A Sound of Thunder

Not rated yet!
Peter Hyams
1 h 50 min
Release Date
15 May 2005
Thriller, Science Fiction, Adventure, Action
When a hunter sent back to the prehistoric era runs off the path he must not leave, he causes a chain reaction that alters history in disastrous ways.
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Kyle Smith 1
National Review

(Reviewers' Site/Bio)

  • Ed Burns: My Films Don't Suck, Despite the Opinion of the Rest of Humanity
    (”A Sound of Thunder” is briefly mentioned in this.)
    In an whiny interview with Men’s Vogue (that begins with the remarkably awful lead, “the luck of the Irish has not always helped Edward Burns,” who by the way is American, not Irish), big-time director Ed Burns whines that all New York critics are out to get him. But the critics–as one of his blood-runs-green characters might put it–keep busting his chops. “My films don’t suck nearly as bad as the Post and the Times would have you believe,” the 40-year-old Burns was saying recently in a nasal and, considering the subject, fairly cheerful tone. “None of the New York papers ever give me good reviews. Usually they take care of the hometown boy, but for whatever reason that’s not the case. My friend has a theory: ‘You know what your problem is? You didn’t go to an Ivy League school, your old man’s a cop, and therefore they gotta beat the crap out of you.'” Or let’s look at it a different way. Will Burns admit several things that are obvious: that some movies are bad? That the job of critics is to point this out? That he isn’t important enough for critics to meet in shadows to hash out some sort of scheme to trash him? That “A Sound of Thunder,” in which he starred, was one of the worst movies of the decade? As for his father, Ed Sr., many New York hacks knew the guy and speak of him fondly. (I haven’t met him.) Being the son of a well-liked spokesman for the police can only help you. How being the son of a popular man could cause irrational dislike of you is known only to Burns. Occam’s Razor says the simplest explanation is usually the best one, and the simplest explanation here is that critics rip Burns’ films because we don’t think much of them. We have no ulterior motive. I don’t know Burns, have no idea what college he went to, and liked “The Brothers McMullen.” I do know that being forced to watch any other Ed Burns film is a painful experience. I am not alone in thinking this. All of his recent films are in the “rotten” category at Rottentomatoes.com, with “The Groomsmen” getting a 55 score, “Looking for Kitty” at 39, “Ash Wednesday” at 29, “Sidewalks of New York” at 56, “No Looking Back” at 36. Now let’s see the US grosses: The Groomsmen: $129,000 Looking for Kitty $4,500 Ash Wednesday $2,900 Sidewalks of New York $2.4 million No Looking Back: $223,000. In short, critics do not like Burns, audiences ignore his work, and the people who have funded his last five films have lost every dollar they gave him. If I were Burns, rather than bemoan the fact that no one likes his work, I would say, “I feel very lucky to still be employed.”]]>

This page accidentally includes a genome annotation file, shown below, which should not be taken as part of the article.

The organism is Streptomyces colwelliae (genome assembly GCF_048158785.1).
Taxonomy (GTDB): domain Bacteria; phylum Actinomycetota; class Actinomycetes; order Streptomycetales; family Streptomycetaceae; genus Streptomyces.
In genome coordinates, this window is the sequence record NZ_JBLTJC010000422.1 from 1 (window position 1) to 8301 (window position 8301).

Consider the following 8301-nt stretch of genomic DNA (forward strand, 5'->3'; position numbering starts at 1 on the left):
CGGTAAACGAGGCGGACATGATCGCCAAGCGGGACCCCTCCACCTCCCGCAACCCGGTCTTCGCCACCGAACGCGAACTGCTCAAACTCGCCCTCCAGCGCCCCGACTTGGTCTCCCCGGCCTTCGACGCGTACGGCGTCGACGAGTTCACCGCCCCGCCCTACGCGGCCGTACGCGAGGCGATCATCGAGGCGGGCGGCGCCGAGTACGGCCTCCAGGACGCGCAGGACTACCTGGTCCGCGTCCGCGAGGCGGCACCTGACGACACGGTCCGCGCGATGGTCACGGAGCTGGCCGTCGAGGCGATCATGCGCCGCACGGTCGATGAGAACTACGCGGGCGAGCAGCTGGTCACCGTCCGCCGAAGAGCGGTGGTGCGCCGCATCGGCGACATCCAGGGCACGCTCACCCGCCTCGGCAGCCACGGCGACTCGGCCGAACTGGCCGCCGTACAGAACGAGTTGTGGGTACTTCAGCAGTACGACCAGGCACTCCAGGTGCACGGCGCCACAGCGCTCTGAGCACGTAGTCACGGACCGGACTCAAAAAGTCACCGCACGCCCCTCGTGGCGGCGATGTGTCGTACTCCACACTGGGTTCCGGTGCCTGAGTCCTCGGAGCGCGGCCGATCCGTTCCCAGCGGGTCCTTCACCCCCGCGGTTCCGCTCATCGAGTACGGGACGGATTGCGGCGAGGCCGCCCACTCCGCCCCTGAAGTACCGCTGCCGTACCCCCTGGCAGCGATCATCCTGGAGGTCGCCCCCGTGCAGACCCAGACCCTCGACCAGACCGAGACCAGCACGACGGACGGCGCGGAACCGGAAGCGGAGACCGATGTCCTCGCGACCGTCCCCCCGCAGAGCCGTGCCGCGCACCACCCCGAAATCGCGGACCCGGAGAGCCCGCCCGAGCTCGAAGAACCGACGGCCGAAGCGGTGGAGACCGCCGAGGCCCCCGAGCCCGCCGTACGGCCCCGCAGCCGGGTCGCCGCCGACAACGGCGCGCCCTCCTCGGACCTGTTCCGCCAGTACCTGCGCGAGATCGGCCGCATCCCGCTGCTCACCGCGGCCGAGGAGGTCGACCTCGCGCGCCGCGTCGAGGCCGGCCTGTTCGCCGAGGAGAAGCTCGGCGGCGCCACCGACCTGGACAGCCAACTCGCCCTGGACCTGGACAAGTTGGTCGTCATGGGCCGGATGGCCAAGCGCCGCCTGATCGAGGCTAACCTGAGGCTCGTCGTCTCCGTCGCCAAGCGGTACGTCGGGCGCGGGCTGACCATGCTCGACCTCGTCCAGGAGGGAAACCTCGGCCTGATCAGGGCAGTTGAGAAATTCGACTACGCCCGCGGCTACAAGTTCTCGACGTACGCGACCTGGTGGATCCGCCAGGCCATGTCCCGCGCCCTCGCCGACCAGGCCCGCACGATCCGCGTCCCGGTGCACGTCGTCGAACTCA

(Review Source)

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